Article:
Historically, a high portion of the rise in demand has been from the food sector which absorbs the bulk of global edible oils. Vegetable oil prices have been observed to stabilise as a result of competing applications like biodiesel production. In fact, certain modelling work suggests a substantial uplift in vegetable oil prices above historical levels because of the increased demand for fuel and industrial purposes (Promar International 2005).
Palm oil prices are perceived to be undervalued at the moment due to lack of negotiating power, especially with big importers like India who have leveraged the price downward by imposing heavy import duties. Malaysia and Indonesia are keen to change the predicament of undervalued palm oil. It would be possible to direct palm oil to biodiesel if the food industry refuses to pay a fair price for this oil that has superior nutritional properties over other vegetable oils. For example, it is the only oil that can contribute towards improved vitamin A intake of the population; palm olein is better than olive oil in terms of nutritional value, according to studies contracted out by the Malaysian Palm oil Promotion Council (MPOPQ.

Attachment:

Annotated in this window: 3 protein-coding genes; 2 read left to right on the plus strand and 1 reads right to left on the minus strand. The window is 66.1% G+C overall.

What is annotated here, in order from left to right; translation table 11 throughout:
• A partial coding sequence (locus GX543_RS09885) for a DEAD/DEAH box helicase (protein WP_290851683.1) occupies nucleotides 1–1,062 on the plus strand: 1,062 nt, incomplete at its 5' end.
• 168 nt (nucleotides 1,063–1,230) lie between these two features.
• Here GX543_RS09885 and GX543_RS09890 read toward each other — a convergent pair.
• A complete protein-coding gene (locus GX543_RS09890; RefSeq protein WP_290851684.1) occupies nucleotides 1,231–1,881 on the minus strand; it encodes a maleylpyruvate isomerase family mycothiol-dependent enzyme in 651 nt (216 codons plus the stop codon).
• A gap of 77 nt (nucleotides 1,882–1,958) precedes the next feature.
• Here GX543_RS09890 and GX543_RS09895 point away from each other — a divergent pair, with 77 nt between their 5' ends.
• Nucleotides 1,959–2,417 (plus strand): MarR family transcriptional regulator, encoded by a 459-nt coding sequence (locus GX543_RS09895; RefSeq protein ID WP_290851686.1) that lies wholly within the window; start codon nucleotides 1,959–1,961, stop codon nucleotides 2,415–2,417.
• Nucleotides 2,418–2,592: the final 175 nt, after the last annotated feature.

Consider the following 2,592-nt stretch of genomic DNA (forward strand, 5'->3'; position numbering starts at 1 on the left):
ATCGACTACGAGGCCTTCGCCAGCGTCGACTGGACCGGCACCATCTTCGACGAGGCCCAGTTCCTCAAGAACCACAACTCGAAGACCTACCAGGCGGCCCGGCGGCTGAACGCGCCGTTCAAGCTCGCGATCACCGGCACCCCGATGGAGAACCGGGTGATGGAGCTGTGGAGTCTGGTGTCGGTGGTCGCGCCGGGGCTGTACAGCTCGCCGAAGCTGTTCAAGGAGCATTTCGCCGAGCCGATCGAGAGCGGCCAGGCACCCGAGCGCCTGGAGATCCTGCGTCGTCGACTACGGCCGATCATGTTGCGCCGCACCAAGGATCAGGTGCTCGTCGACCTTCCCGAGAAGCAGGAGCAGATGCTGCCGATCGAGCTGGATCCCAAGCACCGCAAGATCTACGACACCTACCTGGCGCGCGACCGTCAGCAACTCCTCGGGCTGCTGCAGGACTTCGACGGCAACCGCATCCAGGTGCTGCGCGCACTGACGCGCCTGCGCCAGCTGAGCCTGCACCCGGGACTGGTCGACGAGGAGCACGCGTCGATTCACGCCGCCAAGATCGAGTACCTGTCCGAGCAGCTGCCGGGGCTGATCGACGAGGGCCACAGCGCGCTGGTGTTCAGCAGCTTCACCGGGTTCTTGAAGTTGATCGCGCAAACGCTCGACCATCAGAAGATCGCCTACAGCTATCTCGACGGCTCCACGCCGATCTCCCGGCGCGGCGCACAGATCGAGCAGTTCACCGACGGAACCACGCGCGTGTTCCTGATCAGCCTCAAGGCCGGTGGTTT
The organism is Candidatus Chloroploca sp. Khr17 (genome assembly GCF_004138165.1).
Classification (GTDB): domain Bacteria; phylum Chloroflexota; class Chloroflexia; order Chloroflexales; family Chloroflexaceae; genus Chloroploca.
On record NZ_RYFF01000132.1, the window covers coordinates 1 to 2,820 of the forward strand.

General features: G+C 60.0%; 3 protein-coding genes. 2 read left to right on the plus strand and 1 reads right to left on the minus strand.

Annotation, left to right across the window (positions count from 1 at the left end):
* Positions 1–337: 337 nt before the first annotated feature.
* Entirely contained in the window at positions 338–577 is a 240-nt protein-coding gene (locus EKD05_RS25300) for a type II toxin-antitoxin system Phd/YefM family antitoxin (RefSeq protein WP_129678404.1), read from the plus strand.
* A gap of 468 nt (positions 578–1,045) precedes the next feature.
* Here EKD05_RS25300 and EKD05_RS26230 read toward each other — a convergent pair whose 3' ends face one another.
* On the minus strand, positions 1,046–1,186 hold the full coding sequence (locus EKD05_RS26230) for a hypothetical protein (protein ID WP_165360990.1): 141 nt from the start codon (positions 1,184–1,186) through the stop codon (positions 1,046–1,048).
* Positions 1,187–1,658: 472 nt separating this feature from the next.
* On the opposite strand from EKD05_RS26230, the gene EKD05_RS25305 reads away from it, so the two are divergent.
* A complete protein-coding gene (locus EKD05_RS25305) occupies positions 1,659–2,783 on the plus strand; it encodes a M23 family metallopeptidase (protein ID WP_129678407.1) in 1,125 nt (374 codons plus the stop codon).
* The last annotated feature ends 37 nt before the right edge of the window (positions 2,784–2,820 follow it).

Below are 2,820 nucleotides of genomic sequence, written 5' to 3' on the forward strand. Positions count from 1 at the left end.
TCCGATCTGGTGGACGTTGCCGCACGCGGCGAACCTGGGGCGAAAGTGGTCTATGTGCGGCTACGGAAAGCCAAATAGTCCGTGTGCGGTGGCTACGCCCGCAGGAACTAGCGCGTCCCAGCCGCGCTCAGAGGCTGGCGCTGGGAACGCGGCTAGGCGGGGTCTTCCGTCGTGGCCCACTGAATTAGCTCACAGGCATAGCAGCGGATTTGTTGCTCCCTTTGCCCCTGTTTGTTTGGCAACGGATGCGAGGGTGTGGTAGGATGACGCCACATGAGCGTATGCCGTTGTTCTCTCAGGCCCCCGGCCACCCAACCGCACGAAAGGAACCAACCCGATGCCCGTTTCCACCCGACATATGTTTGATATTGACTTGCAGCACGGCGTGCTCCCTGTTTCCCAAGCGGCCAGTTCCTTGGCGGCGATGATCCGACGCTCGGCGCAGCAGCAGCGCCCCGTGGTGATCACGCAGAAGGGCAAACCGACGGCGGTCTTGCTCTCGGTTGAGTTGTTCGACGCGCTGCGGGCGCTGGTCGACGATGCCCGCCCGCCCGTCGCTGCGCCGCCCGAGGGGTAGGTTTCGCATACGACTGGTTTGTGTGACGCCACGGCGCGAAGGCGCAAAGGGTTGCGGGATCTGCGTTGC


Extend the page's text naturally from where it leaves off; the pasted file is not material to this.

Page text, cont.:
5.3 Efforts to Increase Yield
5.3.1 Intensify Sustainable Plantation Practices
With increasing environmental awareness, people are also looking at clean fuels in a more complete sense. They want not just fuel free of harmful pollutants such as sulphur dioxide and emits less carbon dioxide than conventional fuels, but are also concerned about the environmental sustainability of the fuel source. For example, whilst ethanol-based fuels have reached a high commercial sophistication in Brazil, Brazil’s sugar industry is also facing opposition at home. Brazilian campaign groups blame sugar plantations for a multiplicity of sins, including soil degradation, deforestation, urbanisation and poor labour conditions. People do not want a fuel that is good for the climate, but comes from a source that is disastrous for the environment. This underscores the importance of sustainable plantation practices.